How Many Naps A Day Should My Infant/Newborn Be Getting In Their First Year?

Newborn babies will sleep when they need to and the same can be said for when they need to eat as well. It may seem stressful, but that is just the way it is. It is difficult if not impossible to try to schedule out a certain nap routine for a newborn. The best thing you can do is to go with the flow, so to speak. However, once your baby progresses past the specific newborn status, you can start to see a little more structure to their sleeping needs and patterns. As a parent of a newborn, you may be too exhausted to notice. Don’t worry, we will go over some sleep needs and cycles for your child during their first year.

Age 0 to 11 Weeks

This will be mostly dictated by their individual needs. They will let you know when they need food and will mostly sleep on their own accord, although they typically follow a 2.5-3 hour cycle that coincides with their feeding needs. Depending on the length of your baby’s naps and whether or not they connect sleep cycles easily, your newborn from birth to 11 weeks will need 4-5 naps daily.

3 Months+

At three months of age, a few things happen. By now, your little one is no longer technically considered a “newborn” (they grow up so fast!) and their daily feed/sleep cycles will be less demanding. They should be getting about 4 naps each day lasting between 45 minutes to 2 hours. Ideally, your baby will be sleeping a solid 6-8 hour stretch of sleep at night. Some will be sleeping through the night, but it is less common for a baby to sleep through the night at 3 months if solid sleep patterns have not been established from the first few weeks of life. It is easier to structure daytime naps more easily at this age and you will begin to see patterns emerge and can encourage napping at certain set times, which really helps!

Around 5 to 6 Months+

Here’s where we take a step down on the naps a little bit. We will want to cut it to about 3 naps each day, but the duration will still be about 45 minutes to 2 hours, depending on how tired your child is. This is a crucial time to help them develop more firm patterns of sleep and wake times, so you may want to really try to stick to a set schedule whenever possible. There may be some sleep regression around this age as well, so be on the lookout for that. That is completely normal and should pass within a few weeks.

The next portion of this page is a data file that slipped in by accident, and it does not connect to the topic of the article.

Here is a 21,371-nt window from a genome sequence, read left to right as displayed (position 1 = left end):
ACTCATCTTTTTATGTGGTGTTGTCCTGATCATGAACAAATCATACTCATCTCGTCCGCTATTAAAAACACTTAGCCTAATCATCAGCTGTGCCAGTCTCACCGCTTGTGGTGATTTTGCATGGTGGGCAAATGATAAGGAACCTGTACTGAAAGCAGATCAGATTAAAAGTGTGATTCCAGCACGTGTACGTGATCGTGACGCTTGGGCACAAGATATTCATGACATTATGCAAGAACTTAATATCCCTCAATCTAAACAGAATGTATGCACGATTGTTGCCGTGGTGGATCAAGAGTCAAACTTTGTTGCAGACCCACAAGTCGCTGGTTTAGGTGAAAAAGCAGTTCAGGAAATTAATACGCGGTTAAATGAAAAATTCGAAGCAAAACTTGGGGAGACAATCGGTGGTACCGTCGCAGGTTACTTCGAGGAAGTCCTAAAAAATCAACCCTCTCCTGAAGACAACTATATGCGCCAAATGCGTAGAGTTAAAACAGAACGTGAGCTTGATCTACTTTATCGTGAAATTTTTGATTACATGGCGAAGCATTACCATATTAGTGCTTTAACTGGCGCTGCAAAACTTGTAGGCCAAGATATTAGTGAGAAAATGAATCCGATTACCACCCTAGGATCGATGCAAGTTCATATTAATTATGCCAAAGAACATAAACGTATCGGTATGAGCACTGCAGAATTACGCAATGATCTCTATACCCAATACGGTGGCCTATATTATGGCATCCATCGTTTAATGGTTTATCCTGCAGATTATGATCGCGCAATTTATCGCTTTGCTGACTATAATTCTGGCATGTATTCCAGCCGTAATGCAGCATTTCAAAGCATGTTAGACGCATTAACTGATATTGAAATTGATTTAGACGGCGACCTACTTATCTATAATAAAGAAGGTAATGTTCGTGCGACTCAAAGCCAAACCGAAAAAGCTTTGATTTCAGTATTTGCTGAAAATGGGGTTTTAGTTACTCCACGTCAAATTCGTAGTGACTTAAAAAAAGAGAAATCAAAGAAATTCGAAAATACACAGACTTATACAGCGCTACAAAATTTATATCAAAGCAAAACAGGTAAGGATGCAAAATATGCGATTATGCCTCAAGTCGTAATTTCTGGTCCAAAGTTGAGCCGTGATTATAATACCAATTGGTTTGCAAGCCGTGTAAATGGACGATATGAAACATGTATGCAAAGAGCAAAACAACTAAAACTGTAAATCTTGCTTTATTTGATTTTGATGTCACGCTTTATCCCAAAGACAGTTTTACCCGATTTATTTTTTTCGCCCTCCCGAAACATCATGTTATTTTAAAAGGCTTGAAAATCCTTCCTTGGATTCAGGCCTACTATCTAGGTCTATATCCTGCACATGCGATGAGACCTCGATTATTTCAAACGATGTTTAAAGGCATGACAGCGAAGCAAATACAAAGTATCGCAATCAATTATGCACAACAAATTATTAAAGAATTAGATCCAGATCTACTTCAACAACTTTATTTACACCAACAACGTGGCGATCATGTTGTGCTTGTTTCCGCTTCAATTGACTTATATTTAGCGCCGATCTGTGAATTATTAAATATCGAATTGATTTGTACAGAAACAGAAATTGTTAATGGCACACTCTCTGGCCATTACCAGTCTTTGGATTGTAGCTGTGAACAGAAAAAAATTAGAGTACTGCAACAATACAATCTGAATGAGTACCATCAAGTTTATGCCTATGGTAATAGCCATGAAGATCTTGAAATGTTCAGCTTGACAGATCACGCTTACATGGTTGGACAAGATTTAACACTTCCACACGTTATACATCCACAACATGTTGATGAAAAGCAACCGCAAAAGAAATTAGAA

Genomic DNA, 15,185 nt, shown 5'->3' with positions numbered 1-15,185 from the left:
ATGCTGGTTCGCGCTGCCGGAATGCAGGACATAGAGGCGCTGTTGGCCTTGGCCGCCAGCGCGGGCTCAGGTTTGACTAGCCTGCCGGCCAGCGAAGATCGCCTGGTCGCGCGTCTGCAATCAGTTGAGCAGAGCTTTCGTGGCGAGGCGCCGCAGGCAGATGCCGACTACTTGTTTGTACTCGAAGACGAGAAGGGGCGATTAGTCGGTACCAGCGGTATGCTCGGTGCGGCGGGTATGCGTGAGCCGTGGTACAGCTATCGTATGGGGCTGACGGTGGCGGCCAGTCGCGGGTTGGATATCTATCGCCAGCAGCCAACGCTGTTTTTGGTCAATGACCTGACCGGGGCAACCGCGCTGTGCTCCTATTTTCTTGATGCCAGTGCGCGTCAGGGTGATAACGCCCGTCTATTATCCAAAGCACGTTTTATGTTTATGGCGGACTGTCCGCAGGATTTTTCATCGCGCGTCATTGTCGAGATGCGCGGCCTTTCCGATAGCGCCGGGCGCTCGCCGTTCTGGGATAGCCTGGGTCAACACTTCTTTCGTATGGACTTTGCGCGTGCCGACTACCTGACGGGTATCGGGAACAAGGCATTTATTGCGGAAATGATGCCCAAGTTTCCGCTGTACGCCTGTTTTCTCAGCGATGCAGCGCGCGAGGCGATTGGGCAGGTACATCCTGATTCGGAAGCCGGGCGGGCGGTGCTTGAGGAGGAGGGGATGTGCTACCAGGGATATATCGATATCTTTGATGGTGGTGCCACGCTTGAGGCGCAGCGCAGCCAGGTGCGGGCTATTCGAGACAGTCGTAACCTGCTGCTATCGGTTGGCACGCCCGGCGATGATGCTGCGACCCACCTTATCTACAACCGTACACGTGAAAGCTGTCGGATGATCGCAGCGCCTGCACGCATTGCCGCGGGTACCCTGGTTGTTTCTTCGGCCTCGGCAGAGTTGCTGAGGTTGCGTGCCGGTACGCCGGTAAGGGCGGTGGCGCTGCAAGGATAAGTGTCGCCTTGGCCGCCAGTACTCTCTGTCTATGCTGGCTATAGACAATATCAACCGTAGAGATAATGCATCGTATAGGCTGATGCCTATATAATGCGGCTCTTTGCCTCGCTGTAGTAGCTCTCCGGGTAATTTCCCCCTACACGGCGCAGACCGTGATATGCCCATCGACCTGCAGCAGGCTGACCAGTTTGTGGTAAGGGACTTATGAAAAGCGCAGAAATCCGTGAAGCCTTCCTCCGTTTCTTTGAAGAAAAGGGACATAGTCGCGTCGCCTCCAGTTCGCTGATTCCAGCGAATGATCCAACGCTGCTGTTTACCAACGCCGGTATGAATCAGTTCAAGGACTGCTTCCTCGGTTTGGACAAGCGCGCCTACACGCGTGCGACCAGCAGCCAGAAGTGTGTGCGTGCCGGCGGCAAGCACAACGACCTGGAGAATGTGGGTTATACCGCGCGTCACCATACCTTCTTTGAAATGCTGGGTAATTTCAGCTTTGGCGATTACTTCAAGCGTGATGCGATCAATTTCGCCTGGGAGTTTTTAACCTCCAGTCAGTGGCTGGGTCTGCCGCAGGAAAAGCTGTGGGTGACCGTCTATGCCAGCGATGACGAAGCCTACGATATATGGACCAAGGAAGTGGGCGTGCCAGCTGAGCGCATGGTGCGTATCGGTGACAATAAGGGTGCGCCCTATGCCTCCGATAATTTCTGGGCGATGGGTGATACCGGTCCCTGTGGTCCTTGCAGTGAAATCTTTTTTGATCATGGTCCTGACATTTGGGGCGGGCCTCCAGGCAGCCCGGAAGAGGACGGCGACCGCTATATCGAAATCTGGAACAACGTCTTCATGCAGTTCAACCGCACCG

At 5-6 months of age, your baby is fully capable of sleeping through the night, so long as everything else surrounding their daily routine is on point. Generally speaking, a breastfed baby will usually need one nightly feed until 9 months of age.

8 Months to 12 Months+

Here is another transition stage in which we will see the naps go down to a firm 2 per day lasting between 1 to 2 hours, at maximum. This will be on a much more firm schedule and keeping a regular schedule for naps at this age is important to developing their entire daily routine, among other things. 

Parting Thoughts
Learning your child’s sleep needs and schedules is vitally important to helping them get the valuable sleep they need in order to develop into healthy strong children! We hope these tips have helped you along your journey. If you have any questions about helping your baby to sleep better, or about your baby in general, please reach out to us HERE. We are experts in all things baby and sleep and would love to help!

If you have questions about your child, please don’t hesitate to contact us. We would love to help. Please reach out to us here! We look forward to hearing from you.  

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The content contained in this blog is for informational and educational purposes only. It is not intended as medical advice or to replace the advice of any medical professional. It is based on our opinions and experience working with newborns and their families. Other’s opinions may vary. It does not represent the views of any affiliated organizations. The reader understands that the term “Babynurse” is often a word used to describe a newborn caregiver. However, unless otherwise disclosed, we are not licensed nurses in any state. By reading and/or utilizing any information or suggestions contained in this blog, the reader acknowledges that we are not medical professionals and agrees to and waives any claim, known or unknown, past, present or future. This blog may contain affiliate links.
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